I have already tangentially discussed Mrs. Goodenough as an exculpatory device in the wife sale. Her furmity is seen by W. Eugene Davis as a traditional symbol of motherhood which Mrs. Goodenough has perverted by spiking it with rum.1 Davis also claims that by re-introducing Mrs. Goodenough at the trial scene, Hardy undermines the individuality of women characters (32). He argues that the entire courtroom scene could have no other ending than the one it does, because of the anti-maternal Mrs. Goodenough. She is “haggish” and “unscrupulous,” and twists the conventions of motherhood about to suit her needs. It is no surprise that Mrs. Goodenough does another “unmotherly” thing to Henchard at court by recalling the wife sale. Since Mrs. Goodenough is trying only to save herself the trouble of paying a fine (not, as John Bayley asserts, actively attempting Henchard's ruin), she uses what ammunition she has to discredit the charges against her, including her “out of hearing” argument. Davis asserts that if one of her arguments can discredit the magistrate Henchard, she must use it, to be all the more certain that her charges are dropped--indeed, they are (200). Because Mrs. Goodenough has control over her own arsenal of defenses, however, does not imply that she has control over the courtroom; such power, though unexercised, rests solely with the men present: Henchard and the constables.

In conclusion, I see the men in The Mayor of Casterbridge as usurping the significance of the actions of their female counterparts, even though Hardy is at pains to represent Susan Henchard, Elizabeth Jane, Lucetta Templeman, and Mrs. Goodenough as characters whose actions may be explained by no one but themselves. Because each of these ladies chooses her words and actions within a patriarchal societal framework, their actions are denied autonomous weight, and take on an aspect of coming from a diaspora within society. In Other words, and the pun is intended, Hardy portrays the Others in The Mayor of Casterbridge not as Scotsmen, not as foreigners, not even as the lower classes, but as the only acceptable “outsiders”: women.

Works Consulted

Baer, Florence E. “Folklore and The Mayor of Casterbridge.” The Thomas Hardy Year Book 19 (1989): 34-43.

Bayley, John. An Essay on Hardy. Cambridge, UK: Cambridge UP, 1978.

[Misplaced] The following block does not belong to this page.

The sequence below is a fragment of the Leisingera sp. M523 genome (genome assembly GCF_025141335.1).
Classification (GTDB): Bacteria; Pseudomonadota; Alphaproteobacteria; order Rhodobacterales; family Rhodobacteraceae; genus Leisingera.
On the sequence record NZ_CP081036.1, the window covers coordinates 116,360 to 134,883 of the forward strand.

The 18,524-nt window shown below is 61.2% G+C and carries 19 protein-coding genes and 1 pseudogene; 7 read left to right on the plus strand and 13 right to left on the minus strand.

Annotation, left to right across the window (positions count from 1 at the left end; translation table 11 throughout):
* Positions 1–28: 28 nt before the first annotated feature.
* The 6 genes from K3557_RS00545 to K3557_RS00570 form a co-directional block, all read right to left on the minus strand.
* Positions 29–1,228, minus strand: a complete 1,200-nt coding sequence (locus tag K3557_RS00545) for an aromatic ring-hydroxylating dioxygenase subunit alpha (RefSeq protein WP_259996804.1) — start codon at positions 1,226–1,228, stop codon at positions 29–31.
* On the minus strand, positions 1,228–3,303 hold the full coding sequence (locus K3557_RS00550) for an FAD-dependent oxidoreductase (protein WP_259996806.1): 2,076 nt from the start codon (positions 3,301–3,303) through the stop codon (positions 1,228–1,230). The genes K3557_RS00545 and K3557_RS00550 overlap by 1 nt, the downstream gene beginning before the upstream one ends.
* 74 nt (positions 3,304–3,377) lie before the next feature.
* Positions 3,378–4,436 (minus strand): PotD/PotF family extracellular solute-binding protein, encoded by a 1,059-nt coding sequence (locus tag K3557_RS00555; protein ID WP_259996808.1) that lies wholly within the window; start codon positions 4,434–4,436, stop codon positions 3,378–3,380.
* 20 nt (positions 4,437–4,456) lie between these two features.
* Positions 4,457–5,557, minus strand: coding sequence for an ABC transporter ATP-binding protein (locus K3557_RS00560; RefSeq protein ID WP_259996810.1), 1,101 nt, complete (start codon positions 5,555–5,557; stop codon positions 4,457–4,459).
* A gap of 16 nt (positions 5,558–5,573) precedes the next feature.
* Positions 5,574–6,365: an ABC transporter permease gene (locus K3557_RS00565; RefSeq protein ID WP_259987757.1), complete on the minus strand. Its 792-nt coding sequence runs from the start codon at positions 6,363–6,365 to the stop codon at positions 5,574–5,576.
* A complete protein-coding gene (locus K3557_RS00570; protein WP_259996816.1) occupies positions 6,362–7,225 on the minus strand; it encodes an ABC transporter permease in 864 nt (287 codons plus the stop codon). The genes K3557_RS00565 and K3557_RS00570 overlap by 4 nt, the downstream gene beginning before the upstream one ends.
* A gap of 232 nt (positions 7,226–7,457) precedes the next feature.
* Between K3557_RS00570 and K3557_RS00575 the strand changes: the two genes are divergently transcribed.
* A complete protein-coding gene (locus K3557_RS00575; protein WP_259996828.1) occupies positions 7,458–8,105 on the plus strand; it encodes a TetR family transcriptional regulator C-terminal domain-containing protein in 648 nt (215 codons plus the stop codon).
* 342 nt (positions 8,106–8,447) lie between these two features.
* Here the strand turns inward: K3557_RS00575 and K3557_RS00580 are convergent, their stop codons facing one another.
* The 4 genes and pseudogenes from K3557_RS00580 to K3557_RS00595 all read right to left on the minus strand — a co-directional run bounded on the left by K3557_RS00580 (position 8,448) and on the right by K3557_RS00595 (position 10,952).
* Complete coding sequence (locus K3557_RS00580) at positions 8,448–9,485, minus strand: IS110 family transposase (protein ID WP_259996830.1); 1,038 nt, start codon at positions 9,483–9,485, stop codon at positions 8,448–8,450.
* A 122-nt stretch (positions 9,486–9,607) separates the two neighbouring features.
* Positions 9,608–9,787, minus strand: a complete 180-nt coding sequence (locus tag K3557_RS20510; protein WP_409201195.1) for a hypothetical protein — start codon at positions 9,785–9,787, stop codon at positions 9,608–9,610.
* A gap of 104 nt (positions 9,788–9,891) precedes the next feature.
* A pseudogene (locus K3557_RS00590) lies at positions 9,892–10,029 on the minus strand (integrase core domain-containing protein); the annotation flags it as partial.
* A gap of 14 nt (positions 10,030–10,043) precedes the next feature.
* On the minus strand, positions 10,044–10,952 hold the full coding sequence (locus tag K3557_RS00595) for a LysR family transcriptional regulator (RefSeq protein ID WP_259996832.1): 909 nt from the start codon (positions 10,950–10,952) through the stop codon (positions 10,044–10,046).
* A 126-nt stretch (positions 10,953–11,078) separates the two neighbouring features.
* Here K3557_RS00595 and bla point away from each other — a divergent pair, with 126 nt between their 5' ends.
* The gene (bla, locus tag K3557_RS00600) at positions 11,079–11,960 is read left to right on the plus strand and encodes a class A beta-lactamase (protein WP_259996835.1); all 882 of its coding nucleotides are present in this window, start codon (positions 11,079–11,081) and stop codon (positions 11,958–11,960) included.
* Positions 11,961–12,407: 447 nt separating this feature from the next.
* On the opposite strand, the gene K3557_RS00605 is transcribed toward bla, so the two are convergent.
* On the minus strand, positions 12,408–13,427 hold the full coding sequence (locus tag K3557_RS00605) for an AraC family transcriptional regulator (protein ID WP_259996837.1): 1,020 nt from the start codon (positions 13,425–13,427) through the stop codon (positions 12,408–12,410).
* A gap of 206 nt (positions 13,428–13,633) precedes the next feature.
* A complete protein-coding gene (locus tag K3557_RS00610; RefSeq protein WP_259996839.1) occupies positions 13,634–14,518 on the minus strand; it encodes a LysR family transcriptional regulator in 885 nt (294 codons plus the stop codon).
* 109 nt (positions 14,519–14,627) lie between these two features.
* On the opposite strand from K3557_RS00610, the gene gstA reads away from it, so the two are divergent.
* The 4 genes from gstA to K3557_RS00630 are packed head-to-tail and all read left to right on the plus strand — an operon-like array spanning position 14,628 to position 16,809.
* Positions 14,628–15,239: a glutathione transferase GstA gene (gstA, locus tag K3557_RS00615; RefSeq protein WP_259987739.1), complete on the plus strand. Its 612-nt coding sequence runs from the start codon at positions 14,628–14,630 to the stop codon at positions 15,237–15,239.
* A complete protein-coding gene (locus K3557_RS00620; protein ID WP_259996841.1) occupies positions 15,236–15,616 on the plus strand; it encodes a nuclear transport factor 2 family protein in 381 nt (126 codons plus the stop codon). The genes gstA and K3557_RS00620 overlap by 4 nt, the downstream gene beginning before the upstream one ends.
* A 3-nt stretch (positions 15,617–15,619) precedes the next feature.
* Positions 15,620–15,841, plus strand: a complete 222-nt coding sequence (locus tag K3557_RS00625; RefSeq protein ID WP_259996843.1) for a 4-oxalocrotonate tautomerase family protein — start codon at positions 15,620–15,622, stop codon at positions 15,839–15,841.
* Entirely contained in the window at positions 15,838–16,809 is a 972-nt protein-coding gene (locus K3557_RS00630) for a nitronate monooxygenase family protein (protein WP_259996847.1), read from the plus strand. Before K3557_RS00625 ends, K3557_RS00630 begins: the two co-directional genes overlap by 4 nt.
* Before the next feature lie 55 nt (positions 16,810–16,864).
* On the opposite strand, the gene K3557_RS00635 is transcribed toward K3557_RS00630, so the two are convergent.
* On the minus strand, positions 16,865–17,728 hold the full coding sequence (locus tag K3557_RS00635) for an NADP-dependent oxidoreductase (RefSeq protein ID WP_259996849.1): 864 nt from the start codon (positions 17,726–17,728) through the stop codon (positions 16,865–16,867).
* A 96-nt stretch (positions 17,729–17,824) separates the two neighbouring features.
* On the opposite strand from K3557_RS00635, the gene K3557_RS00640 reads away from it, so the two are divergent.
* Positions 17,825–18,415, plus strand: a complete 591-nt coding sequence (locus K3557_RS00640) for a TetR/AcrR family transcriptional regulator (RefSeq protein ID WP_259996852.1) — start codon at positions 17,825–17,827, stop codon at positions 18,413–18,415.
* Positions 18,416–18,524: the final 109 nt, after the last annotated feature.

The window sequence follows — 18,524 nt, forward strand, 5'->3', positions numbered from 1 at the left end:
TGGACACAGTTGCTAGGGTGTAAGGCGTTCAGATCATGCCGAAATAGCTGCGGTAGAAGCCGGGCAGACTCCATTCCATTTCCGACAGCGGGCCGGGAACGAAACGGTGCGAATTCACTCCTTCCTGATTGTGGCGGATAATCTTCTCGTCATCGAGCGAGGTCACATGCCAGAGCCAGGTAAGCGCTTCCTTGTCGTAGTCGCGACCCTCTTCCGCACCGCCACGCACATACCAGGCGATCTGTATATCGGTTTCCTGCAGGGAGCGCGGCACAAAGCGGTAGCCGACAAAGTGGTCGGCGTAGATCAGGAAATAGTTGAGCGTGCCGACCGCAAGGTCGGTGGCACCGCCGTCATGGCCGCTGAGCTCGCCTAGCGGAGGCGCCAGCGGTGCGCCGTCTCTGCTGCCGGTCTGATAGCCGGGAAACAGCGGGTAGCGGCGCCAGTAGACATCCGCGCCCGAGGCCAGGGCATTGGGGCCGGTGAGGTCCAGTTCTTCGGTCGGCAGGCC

Bloom, Harold, ed. Thomas Hardy’s The Mayor of Casterbridge. New York: Chelsea, 1988.

Chapman, Raymond. “‘Good Faith, You Do Talk!’: Some Features of Hardy’s Dialogue.” New Perspectives on Thomas Hardy. New York: St. Martin’s, 1994. 117-36.

Childers, Mary. “Thomas Hardy, the Man Who ‘Liked’ Women.” Criticism: A Quarterly for Literature and the Arts 23.4 (Fall 1981): 317-334.

Davis, W. Eugene. “Of Furmity, Mothers and Sons in The Mayor of Casterbridge.” The Thomas Hardy Year Book 19 (1989): 31-3.

Epstein, Lenora. “Sale and Sacrament: The Wife Auction in The Mayor of Casterbridge.” English Language Notes 24.4 (Jun. 1987): 50-6.

Hardy, Thomas. The Life and Death of the Mayor of Casterbridge: A Story of a Man of Character. London, 1886. New York: Signet, 1962.

King, Jeanette. “The Mayor of Casterbridge: Talking About Character.” The Thomas Hardy Journal 8.3 (Oct. 1992): 32-46.

Knoepflmacher, U. C. “Hardy Ruins: Female Spaces and Male Designs.” The Sense of Sex: Feminist Perspectives on Hardy. Urbana: U of Illinois P, 1993. 107-31.

Miller, J. Hillis. Thomas Hardy: Distance and Desire. Cambridge, MA: Harvard UP, 1970.

Millgate, Michael, ed. Thomas Hardy: Selected Letters. Oxford: Clarendon, 1990.

Morgan, Rosemarie. Women and Sexuality in the Novels of Thomas Hardy. London: Routledge, 1988.

Poole, Adrian. “‘Men’s Words’ and Hardy’s Women.” Essays in Criticism: A Quarterly Journal of Literary Criticism 31.4 (Oct. 1981): 328-45.

Pugh, Jane Richmond. “Woman as Other: Feminine Portraiture and Role in Hardy, Charlotte Brontë, and T. S. Eliot.” Dissertation. Ann Arbor: DAI, 1985.

Taft, Michael. “Hardy’s Manipulation of Folklore and Literary Imagination: The Case of the Wife Sale in The Mayor of Casterbridge.” Studies in the Novel 13.4 (Winter 1981): 399-407.

1“It was one of the traditional dishes for Mothering Sunday, the mid-Sunday in Lent. . . . It is a custom for servants to visit their mother for a meal of furmity with her blessing.” (Davis 31)